To appreciate, whether service tax can be levied on the transaction, it would be necessary to analyse the relevant statutory provisions as they existed prior to 01.07.2012 and after 01.07.2012. The relevant clauses of the Trademark License Agreement have been reproduced above. Clause-3 deals with grant of license. Under it, the licensor has granted to the licensee an exclusive license to use the Trademark in any manner and during the term of the Agreement the licensee shall not grant to any third party, including any Future Group Companies, the license to use or enjoy the Trademarks in any manner nor will the licensor use or enjoy the Trademark in any manner.

The dispute in the present appeal relates to Trademarks License Agreement and is particularly on the ‘right to use’ component of the Agreement, which is to the extent of 65 per cent and not on the Royalty component, which to the extent of 35 per cent. The respondent contends that on the ‘right to use’ component value, it has regularly paid VAT, as it would amount to a deemed sale under article 366 (29A) of the Constitution and, therefore, no service tax is leviable.

In this connection, it would be pertinent to refer to Entry 54 of List II of the Seventh Schedule to the Constitution. It empowers State to levy tax on sales and purchase of goods. The forty-sixth amendment to the Constitution extended the meaning of “sale or purchase of goods” by giving an inclusive definition to the phrase “tax on the sale or purchase of goods” under article 366(29A) of the Constitution.

It would be seen from the aforesaid that the Constitution empowers the State to levy Sales Tax/VAT on transactions in the nature of transfer of right to use goods, which were earlier not exigible to sales tax as such transactions were not covered by the definition of “sale” as given in the Sales of Goods Act, 1930.It needs to be remembered that the term “transfer of right to use goods” has neither been defined in the Constitution nor in any of the State VAT Acts or Central Sales Tax Act.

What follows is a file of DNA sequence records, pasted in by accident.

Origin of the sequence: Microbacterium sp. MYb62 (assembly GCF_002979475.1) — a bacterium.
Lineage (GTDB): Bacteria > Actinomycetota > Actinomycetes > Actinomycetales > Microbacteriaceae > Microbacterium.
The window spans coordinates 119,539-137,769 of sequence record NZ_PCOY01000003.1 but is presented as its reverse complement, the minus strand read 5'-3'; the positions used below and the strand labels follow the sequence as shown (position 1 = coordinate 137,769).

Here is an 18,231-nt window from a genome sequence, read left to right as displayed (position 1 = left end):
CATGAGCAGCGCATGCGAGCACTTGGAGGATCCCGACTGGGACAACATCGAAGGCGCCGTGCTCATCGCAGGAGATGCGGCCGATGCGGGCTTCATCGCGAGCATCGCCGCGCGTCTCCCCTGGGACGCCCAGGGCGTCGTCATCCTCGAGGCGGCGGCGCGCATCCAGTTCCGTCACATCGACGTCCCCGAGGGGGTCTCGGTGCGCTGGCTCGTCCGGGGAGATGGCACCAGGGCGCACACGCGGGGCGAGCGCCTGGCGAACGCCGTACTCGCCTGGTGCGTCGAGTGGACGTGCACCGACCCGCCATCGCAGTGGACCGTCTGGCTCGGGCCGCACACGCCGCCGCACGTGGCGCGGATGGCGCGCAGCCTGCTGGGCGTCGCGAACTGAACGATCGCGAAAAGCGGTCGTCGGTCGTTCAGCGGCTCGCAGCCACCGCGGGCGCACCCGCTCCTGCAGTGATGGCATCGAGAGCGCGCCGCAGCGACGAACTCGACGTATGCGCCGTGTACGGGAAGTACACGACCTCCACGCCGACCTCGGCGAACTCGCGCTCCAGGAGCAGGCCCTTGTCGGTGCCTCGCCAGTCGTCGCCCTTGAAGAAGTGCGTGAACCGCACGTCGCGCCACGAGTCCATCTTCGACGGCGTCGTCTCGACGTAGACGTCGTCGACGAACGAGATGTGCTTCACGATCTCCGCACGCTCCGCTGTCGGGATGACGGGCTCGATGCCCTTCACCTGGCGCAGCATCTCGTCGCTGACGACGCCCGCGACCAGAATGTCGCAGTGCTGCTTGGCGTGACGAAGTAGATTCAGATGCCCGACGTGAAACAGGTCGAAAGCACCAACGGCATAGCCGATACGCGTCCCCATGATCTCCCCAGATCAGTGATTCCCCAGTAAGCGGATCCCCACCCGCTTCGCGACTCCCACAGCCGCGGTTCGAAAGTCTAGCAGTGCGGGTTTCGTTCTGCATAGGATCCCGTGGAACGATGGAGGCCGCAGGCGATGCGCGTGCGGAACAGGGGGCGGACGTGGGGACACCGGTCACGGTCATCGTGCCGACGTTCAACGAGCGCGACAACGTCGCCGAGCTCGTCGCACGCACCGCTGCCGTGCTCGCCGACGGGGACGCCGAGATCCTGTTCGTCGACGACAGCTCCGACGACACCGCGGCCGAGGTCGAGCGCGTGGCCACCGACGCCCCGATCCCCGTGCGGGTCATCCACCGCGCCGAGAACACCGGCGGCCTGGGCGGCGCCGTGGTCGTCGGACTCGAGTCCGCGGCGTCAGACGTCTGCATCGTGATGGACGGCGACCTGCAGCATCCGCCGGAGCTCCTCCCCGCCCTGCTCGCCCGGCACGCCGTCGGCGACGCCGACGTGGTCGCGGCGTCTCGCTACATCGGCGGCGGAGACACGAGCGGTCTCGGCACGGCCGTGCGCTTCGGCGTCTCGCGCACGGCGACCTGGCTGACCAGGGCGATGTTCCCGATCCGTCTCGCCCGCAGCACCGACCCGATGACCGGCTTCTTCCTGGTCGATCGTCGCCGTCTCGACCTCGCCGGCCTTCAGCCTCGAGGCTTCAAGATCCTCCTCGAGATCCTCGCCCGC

It can safely be said that under Sales Tax, there is transfer of possession and effective control in goods, while there is no such transfer of possession and effective control under Service Tax. A perusal of the terms of the Trademark License Agreement dated August 27, 2008 and the Retail License Agreement executed on October 01, 2007 would show that there is a noticeable difference between the two. In the case of the Retail License Agreement only a non-exclusive and non-transferrable license to use the trademark was granted by the respondent to Pantaloon.

Pantaloon also agreed that the respondent would have the right to control the standard and quality of the products. There is also no restriction in granting the license to others during the license period. This agreement is clearly, therefore, outside the purview of article 366 (29A) (d) of the Constitution that defines tax on the sale or purchase of the goods. Service tax would, therefore, be chargeable.

However, in the case of the Trademark License Agreement an exclusive license to use the trademark in any manner during the term of the agreement was granted. Such a license could not be granted to any other person during the period of the agreement. This would clearly fall within the meaning of the phrase “transfer of right to use the goods” and would be covered by article 366 (29A) (d) of the Constitution. Service Tax would, therefore, not be payable. The Principal Commissioner, therefore, committed no illegality in holding that service tax could not be levied on the “right to use” component of the Trademark License Agreement.

Conclusion

The appeal, therefore, deserves to be dismissed and is dismissed.

Commissioner-of-Service-Tax-Vs-Future-Brands-CESTAT-Delhi.